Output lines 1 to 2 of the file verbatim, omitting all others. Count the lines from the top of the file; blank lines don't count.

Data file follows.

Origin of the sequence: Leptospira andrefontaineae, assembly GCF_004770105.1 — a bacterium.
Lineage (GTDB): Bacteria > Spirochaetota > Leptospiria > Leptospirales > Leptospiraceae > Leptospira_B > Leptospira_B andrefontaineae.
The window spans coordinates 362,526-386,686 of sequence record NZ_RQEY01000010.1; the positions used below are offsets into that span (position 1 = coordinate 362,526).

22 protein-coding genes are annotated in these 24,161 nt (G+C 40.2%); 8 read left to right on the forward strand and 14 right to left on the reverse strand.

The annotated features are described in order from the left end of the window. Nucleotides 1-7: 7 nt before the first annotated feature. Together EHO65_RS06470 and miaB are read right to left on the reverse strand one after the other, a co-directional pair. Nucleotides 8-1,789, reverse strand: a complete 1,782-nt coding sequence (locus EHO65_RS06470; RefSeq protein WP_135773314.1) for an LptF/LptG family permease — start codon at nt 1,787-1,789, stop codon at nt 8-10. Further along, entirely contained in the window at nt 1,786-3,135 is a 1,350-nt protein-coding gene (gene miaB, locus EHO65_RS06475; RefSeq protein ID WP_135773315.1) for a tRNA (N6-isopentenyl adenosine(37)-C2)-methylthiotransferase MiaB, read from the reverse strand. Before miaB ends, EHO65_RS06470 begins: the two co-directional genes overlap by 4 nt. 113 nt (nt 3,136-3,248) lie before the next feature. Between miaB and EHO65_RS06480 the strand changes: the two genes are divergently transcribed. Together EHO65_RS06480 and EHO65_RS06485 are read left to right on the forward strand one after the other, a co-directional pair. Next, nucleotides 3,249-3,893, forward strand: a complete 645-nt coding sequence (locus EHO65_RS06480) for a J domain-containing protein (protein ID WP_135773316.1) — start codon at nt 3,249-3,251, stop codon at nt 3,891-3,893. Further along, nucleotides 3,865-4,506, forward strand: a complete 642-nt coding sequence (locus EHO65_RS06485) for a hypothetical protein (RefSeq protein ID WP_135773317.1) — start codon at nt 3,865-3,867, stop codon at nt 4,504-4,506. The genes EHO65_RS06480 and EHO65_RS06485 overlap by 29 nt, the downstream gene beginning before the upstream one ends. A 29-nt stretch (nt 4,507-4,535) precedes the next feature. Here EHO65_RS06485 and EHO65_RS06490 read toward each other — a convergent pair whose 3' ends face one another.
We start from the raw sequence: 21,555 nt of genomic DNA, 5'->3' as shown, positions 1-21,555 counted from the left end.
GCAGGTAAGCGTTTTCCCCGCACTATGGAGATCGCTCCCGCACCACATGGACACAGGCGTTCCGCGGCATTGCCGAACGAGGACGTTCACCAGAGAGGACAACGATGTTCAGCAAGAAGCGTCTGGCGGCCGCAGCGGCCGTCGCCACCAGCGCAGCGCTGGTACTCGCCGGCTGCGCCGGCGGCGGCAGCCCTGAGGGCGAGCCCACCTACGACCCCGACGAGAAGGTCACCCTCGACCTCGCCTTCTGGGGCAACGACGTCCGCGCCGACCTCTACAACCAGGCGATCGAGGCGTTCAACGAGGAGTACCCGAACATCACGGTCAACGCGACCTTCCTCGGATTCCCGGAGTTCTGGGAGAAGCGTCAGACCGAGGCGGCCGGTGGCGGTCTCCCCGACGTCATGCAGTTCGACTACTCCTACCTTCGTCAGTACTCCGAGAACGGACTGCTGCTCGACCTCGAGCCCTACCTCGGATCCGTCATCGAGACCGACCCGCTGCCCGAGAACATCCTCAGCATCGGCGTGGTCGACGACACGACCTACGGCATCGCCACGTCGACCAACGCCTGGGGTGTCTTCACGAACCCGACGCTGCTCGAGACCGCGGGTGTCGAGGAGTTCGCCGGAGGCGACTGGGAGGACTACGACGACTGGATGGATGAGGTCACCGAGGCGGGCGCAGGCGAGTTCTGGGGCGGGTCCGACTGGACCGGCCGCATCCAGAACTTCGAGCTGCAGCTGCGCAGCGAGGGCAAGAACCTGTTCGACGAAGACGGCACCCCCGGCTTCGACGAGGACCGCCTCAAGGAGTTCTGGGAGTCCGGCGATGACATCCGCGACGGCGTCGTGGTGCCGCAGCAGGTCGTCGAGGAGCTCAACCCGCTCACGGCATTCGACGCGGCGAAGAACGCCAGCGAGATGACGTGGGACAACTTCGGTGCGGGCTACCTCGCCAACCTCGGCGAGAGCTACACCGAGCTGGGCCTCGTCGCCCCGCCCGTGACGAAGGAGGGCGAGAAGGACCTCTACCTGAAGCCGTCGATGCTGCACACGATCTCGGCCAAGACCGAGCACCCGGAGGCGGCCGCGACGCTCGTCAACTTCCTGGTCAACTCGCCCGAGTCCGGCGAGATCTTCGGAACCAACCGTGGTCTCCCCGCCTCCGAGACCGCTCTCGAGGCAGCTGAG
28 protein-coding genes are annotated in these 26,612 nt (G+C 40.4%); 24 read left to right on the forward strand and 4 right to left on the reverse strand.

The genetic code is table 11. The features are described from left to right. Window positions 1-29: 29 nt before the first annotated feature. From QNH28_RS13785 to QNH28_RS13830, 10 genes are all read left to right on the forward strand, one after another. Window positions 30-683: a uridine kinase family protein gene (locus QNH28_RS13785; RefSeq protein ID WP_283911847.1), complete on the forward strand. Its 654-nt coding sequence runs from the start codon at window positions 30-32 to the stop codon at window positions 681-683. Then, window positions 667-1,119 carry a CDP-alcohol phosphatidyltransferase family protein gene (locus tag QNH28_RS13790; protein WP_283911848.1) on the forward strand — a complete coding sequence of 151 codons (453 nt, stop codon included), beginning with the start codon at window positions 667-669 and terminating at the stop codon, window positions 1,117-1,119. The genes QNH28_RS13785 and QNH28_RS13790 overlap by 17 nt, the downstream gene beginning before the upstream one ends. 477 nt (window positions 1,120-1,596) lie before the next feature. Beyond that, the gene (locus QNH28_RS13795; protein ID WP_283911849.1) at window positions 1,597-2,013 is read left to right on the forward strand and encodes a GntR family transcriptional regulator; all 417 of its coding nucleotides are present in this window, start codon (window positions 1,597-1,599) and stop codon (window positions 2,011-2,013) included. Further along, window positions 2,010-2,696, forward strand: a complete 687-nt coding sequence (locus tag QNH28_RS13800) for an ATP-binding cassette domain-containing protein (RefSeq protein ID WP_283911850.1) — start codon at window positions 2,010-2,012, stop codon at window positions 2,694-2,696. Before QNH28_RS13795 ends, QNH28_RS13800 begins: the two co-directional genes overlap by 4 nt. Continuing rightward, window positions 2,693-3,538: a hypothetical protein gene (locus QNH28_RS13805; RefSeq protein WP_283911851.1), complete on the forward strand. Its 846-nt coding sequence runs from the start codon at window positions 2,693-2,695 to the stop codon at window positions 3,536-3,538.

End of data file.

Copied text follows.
Origin of the sequence: Leptospira andrefontaineae, assembly GCF_004770105.1 — a bacterium.
Lineage (GTDB): Bacteria > Spirochaetota > Leptospiria > Leptospirales > Leptospiraceae > Leptospira_B > Leptospira_B andrefontaineae.